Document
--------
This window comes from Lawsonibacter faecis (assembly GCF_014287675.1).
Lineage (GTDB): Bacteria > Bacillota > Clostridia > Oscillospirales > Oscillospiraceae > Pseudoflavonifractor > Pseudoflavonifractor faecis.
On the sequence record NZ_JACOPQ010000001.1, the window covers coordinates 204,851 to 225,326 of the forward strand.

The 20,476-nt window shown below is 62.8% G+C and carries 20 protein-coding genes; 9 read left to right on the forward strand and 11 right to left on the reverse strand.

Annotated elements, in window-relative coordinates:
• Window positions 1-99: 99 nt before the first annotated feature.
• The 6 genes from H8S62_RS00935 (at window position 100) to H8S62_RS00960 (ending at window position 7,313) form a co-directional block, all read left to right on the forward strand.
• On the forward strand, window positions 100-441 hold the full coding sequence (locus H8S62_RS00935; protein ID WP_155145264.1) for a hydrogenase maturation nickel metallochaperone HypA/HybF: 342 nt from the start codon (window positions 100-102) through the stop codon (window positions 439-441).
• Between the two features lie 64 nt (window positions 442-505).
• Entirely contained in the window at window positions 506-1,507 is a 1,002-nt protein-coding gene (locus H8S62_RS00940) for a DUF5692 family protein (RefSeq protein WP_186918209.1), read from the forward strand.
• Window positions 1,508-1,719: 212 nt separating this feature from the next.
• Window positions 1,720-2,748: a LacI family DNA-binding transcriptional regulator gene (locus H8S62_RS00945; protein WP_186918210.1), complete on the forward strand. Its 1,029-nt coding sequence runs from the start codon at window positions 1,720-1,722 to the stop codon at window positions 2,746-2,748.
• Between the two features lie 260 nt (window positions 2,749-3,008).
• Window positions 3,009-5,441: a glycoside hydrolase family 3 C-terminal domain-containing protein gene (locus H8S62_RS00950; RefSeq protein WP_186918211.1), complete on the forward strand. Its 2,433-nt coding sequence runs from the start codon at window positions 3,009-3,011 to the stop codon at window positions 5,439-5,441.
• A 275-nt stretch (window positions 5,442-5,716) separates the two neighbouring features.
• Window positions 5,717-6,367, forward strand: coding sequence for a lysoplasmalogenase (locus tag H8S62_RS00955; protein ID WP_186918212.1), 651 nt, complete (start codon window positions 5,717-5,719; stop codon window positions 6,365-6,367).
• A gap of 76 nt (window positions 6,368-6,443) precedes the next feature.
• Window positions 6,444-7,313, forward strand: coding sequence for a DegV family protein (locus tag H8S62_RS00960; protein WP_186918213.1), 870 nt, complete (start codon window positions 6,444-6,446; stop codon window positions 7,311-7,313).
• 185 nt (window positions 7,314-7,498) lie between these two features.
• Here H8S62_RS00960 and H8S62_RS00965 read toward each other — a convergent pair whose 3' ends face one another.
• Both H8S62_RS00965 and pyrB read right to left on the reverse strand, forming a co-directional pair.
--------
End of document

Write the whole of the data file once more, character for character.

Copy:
This window comes from Lawsonibacter faecis (assembly GCF_014287675.1).
Lineage (GTDB): Bacteria > Bacillota > Clostridia > Oscillospirales > Oscillospiraceae > Pseudoflavonifractor > Pseudoflavonifractor faecis.
On the sequence record NZ_JACOPQ010000001.1, the window covers coordinates 204,851 to 225,326 of the forward strand.

The 20,476-nt window shown below is 62.8% G+C and carries 20 protein-coding genes; 9 read left to right on the forward strand and 11 right to left on the reverse strand.

Annotated elements, in window-relative coordinates:
• Window positions 1-99: 99 nt before the first annotated feature.
• The 6 genes from H8S62_RS00935 (at window position 100) to H8S62_RS00960 (ending at window position 7,313) form a co-directional block, all read left to right on the forward strand.
• On the forward strand, window positions 100-441 hold the full coding sequence (locus H8S62_RS00935; protein ID WP_155145264.1) for a hydrogenase maturation nickel metallochaperone HypA/HybF: 342 nt from the start codon (window positions 100-102) through the stop codon (window positions 439-441).
• Between the two features lie 64 nt (window positions 442-505).
• Entirely contained in the window at window positions 506-1,507 is a 1,002-nt protein-coding gene (locus H8S62_RS00940) for a DUF5692 family protein (RefSeq protein WP_186918209.1), read from the forward strand.
• Window positions 1,508-1,719: 212 nt separating this feature from the next.
• Window positions 1,720-2,748: a LacI family DNA-binding transcriptional regulator gene (locus H8S62_RS00945; protein WP_186918210.1), complete on the forward strand. Its 1,029-nt coding sequence runs from the start codon at window positions 1,720-1,722 to the stop codon at window positions 2,746-2,748.
• Between the two features lie 260 nt (window positions 2,749-3,008).
• Window positions 3,009-5,441: a glycoside hydrolase family 3 C-terminal domain-containing protein gene (locus H8S62_RS00950; RefSeq protein WP_186918211.1), complete on the forward strand. Its 2,433-nt coding sequence runs from the start codon at window positions 3,009-3,011 to the stop codon at window positions 5,439-5,441.
• A 275-nt stretch (window positions 5,442-5,716) separates the two neighbouring features.
• Window positions 5,717-6,367, forward strand: coding sequence for a lysoplasmalogenase (locus tag H8S62_RS00955; protein ID WP_186918212.1), 651 nt, complete (start codon window positions 5,717-5,719; stop codon window positions 6,365-6,367).
• A gap of 76 nt (window positions 6,368-6,443) precedes the next feature.
• Window positions 6,444-7,313, forward strand: coding sequence for a DegV family protein (locus tag H8S62_RS00960; protein WP_186918213.1), 870 nt, complete (start codon window positions 6,444-6,446; stop codon window positions 7,311-7,313).
• 185 nt (window positions 7,314-7,498) lie between these two features.
• Here H8S62_RS00960 and H8S62_RS00965 read toward each other — a convergent pair whose 3' ends face one another.
• Both H8S62_RS00965 and pyrB read right to left on the reverse strand, forming a co-directional pair.